"Welcome back, cowboy," Miss Kitty says to Matt (in a Lucyesque growl) when he returns to consciousness in a Dodge hotel room after a stabbing. The old "Gunsmoke" theme sneaks in to accompany this tender reunion. Later Miss Kitty tells a confidant, "No woman ever loved a man more than I loved Matt Dillon."

Writer Jim Byrnes unleashes a dozen or so troublesome characters whom he weaves skillfully into an eventful, and heavily gunsmoked, narrative. The characters include ill-fated mountain man Jake Flagg (Earl Holliman), who busts out of prison to warn Dillon that ill-tempered Mannon (Steve Forrest) is a-gunnin' for him.

Jake's Indian wife Bright Water (Patrice Martinez) and daughter Little Doe (Tantoo Cardinal) also become involved, as does a tribe of bounty hunters after the $1,000 reward on Jake's head. Little Doe takes a shine to a "blue belly" (Army man) played by Ken Olandt, who mistakenly wounds her before they've even met.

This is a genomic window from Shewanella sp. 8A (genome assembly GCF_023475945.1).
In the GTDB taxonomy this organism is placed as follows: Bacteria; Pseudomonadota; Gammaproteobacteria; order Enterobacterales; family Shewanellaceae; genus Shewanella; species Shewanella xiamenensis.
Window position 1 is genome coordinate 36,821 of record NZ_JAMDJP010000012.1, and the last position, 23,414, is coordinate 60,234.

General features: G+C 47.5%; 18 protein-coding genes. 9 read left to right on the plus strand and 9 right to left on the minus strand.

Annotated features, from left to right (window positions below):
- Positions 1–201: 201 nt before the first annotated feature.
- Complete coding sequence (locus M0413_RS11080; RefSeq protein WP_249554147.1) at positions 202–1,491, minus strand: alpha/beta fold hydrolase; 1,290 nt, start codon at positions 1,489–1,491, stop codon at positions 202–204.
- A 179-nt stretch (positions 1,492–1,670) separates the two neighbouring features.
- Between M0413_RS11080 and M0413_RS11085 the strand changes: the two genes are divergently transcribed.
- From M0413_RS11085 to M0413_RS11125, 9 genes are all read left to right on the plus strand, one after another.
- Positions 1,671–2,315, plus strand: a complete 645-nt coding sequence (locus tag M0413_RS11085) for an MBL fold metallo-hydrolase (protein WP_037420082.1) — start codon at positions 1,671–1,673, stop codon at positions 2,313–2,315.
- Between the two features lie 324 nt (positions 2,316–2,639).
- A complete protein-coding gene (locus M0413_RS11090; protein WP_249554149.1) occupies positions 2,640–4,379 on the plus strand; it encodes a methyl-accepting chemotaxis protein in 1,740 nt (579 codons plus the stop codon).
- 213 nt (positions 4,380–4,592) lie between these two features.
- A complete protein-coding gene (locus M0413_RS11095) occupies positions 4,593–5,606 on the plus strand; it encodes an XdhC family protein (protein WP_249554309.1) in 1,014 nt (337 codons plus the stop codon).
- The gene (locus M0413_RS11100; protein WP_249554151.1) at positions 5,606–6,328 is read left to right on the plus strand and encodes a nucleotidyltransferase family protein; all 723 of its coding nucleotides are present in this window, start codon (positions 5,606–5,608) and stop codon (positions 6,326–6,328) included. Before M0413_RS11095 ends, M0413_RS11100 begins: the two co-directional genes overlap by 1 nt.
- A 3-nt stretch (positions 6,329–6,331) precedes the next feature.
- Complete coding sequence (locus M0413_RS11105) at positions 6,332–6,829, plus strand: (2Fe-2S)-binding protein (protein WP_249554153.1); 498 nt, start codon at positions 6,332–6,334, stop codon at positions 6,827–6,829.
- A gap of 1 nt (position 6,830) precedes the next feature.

"You no be afraid. Me no hurt," he says in condescending Indianese.

" 'No hurt? You shot me!' " she replies from the ground.

Arness hulks through this John Fordish film with John Waynish authority. But truth be told, he hasn't aged too attractively. Gravity has assaulted his face, particularly his jaw and chin. He looks a little like Beulah Witch.

One of the film's drawbacks is an overreliance on flashbacks from a previous "Gunsmoke" episode, but that does give one a chance to see the late Milburn Stone, who played Doc, once more. The movie is dedicated to Stone and other actors who appeared in the series but are no longer around.